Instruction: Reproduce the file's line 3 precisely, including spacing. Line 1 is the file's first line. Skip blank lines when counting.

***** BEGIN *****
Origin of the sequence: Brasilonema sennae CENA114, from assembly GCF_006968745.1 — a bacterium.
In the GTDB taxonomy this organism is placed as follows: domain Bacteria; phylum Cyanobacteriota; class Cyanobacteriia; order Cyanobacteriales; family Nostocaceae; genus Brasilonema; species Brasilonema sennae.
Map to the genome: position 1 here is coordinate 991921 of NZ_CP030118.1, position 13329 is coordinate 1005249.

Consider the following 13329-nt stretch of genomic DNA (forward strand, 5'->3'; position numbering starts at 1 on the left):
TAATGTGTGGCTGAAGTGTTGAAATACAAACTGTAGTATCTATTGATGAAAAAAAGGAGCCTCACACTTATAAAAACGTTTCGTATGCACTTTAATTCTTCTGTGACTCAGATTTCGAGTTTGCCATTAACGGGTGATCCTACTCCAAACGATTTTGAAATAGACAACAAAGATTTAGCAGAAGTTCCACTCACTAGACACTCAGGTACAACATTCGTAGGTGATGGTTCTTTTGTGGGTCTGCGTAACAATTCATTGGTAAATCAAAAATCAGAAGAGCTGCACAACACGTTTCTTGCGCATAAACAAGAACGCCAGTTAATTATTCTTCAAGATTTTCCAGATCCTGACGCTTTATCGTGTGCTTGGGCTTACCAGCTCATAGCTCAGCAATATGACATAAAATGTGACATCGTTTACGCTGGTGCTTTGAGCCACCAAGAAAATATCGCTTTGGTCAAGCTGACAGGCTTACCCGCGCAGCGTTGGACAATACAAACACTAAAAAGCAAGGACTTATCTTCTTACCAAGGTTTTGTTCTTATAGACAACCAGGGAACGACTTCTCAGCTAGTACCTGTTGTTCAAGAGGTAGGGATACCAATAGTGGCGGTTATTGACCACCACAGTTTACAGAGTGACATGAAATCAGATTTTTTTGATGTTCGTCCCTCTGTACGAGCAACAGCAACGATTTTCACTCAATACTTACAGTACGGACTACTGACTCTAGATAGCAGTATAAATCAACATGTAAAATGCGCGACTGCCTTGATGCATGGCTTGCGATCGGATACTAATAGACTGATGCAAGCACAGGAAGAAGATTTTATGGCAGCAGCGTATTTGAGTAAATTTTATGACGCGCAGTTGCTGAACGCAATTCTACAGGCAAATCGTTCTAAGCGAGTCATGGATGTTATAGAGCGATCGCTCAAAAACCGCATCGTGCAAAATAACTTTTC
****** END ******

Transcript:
Map to the genome: position 1 here is coordinate 991921 of NZ_CP030118.1, position 13329 is coordinate 1005249.